The Santa Ana City Council Monday night approved an ordinance that gives the city’s alcohol sales and entertainment rules a makeover but tabled the more controversial provisions that would have allowed more bars to open and later hours for businesses focused on night life.

According to city staff and agenda reports, new rules include:

  • A new entertainment permit.
  • Public hearings for conditional use permits sent directly to the Planning Commission, thus eliminating the requirement for zoning administrator approval.
  • Elimination of requirements for site plan review applications.
  • Reduction of the size of stores exempt from an alcohol sales overconcentration rule from 20,000 to 10,000 square feet.
  • A standard set of conditions so “everybody plays by the same rules.”

The revision is the culmination of nearly two years of staff work and many meetings with groups to update old and vague rules that, in the case of “dance halls,” date back to 1957. The push for change is part of the recent revival in Santa Ana’s downtown night life scene.

But it has not been without controversy and is part of the larger battle over gentrification in the downtown corridor and the at times bitter debate over the identity and direction of the city.

New business owners and a growing influx of young, downtown residents say that Santa Ana, with more than 300,000 residents, is ready to become a large and eclectic city that blends its Latino heritage with a lively and edgy downtown like those in other large cities.

“We’re finally reaching the point where the downtown is an 18-hour place,” said James Kendrick, owner of a downtown magazine and newspaper store called Rags. “You’re creating a real destination place.”

But many Latino residents have said they want a family-friendly city focused on health and youth programs. They’ve said they’re anxious about the proliferation of alcohol and a party culture, fearing the impacts of an urban night-crawling scene on teenagers already grappling with a lack of services and menacing gangs.

“It’s bad for our future and for our children to have more bars open,” said resident Juan Carlos, member of an activist coalition that has been pushing for transparency at City Hall. “Santa Ana should be a city without alcohol.”

City officials during the long amendment process satisfied many of the complaints of restaurants, bars and concert venues by tweaking proposed changes.

For example, a proposal to recover the cost of police calls for businesses that violate their conditions was struck, because some said “the methodology was too vague and would penalize businesses for making legitimate calls to the police,” a staff report explains.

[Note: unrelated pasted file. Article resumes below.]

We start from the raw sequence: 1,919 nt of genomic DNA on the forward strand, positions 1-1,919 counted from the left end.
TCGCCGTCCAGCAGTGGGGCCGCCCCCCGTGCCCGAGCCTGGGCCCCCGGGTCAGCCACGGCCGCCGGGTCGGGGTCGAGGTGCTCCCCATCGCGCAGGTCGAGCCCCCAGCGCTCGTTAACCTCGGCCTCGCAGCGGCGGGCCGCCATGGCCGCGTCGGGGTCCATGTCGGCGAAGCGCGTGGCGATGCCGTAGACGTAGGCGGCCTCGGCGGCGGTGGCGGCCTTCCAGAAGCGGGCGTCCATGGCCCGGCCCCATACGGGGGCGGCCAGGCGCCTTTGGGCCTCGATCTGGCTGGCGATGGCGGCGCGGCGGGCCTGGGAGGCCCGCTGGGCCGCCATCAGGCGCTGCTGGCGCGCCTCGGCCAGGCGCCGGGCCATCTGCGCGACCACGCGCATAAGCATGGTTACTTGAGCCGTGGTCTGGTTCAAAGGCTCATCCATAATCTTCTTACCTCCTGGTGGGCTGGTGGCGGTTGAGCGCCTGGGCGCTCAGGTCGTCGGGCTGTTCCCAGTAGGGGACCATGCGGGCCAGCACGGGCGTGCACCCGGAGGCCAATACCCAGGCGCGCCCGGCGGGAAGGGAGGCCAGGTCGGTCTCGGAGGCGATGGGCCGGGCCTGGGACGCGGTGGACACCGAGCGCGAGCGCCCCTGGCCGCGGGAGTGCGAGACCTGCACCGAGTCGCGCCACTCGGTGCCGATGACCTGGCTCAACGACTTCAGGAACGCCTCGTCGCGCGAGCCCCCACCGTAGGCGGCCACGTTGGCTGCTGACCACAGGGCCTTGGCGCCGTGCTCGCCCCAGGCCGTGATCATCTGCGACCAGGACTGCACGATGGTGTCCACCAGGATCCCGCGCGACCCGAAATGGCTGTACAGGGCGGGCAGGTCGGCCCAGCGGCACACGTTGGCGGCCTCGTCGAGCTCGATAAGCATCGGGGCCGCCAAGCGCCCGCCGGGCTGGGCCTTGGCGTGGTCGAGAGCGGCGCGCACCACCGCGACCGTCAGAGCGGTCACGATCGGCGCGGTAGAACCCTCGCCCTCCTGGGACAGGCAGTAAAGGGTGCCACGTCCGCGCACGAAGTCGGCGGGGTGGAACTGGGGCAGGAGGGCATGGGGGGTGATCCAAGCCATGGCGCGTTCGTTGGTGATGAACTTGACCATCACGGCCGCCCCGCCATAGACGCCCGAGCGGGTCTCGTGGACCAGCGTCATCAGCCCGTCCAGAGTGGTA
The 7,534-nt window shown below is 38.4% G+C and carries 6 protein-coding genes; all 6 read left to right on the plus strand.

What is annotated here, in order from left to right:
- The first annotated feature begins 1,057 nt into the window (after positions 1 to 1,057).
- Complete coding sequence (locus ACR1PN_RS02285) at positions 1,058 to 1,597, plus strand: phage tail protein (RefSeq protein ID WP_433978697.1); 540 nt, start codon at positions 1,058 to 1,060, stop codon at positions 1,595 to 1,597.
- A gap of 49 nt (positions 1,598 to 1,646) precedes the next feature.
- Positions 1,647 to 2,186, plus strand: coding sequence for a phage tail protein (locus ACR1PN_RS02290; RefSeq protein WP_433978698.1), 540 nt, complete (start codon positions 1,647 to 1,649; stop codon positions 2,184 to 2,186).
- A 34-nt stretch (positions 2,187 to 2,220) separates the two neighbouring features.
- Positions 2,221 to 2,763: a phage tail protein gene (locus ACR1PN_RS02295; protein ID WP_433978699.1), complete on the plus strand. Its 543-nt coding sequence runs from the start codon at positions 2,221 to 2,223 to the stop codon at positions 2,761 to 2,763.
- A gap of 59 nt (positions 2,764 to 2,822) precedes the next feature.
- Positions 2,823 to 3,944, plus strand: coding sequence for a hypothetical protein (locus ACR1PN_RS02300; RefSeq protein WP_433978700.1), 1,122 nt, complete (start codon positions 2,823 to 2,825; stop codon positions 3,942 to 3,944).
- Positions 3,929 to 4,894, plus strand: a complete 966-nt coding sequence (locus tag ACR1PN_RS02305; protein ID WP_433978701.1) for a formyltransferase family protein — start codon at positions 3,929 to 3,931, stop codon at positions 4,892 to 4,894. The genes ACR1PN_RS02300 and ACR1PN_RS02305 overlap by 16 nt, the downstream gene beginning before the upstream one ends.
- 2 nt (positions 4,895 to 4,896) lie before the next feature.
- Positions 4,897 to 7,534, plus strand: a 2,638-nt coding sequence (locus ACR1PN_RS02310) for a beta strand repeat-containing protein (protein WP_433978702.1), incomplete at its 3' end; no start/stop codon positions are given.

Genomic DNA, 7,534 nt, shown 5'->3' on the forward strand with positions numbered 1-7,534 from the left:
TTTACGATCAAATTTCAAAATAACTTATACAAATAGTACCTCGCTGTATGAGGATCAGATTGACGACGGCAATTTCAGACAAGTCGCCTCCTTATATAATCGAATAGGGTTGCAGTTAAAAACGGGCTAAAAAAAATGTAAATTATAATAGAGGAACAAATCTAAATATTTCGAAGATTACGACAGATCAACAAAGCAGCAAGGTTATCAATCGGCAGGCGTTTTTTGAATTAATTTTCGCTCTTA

City staff’s proposed ordinance addressed “all of the issues raised by the businesses community. And I do mean that,” said Planning Director Jay Trevino.

However, city leaders were not ready to adopt changes to the ordinance favored by new downtown businesses and proposed by Councilman David Benavides at the council’s Public Safety Committee meeting last month.

Those changes included allowing new bars so long as they are not within 500 feet of a children’s school, park or another bar. Benavides changed this recommendation at Monday’s council meeting to be restricted only to downtown and reducing the distance rule to 250 feet.

Also, the Public Safety Committee recommended deleting the rule that restaurants serving alcohol must also serve food. And the committee recommended that entertainment be allowed until 4 a.m. as long as serving alcohol ends by 2 a.m.

“What I’m still having a little bit of heartburn on is the bar issue,” said Councilman Sal Tinajero.

Lowering the distance rule and eliminating the food requirement would allow new bars in the downtown and reverse an effort in the 1980s to toughen rules on liquor licenses and close downtown bars seen as causing crime.

Supporters of those recommendations said that new businesses would be classier, like a proposed wine and cheese bar. The proposed 4 a.m. rule would actually be safer, because there wouldn’t be a flood of patrons onto the streets at 2 a.m. and would allow those who have been drinking to have a meal and time to sober up, supporters said.

But opponents said they feared that having entertainment businesses open until 4 a.m. would cause public safety problems. Councilwoman Michele Martinez noted that during the late night hours the city has fewer  than 20 police officers on patrol and raised concerns that later bar hours would limit their ability to respond to calls in other areas.

Martinez pointed to a homicide three years ago at the Artists Village parking structure as an example of what can happen with too much partying and too few police.

“We want to set good, sound policy, but we want to do it in a fashion that makes sense,” Martinez said. “Would it make sense for our Police Department?”

Ultimately the council decided to approve the ordinance without the public safety committee recommendations and table that discussion for a future meeting.

The ordinance will require a second approval at the next council meeting before it takes effect.

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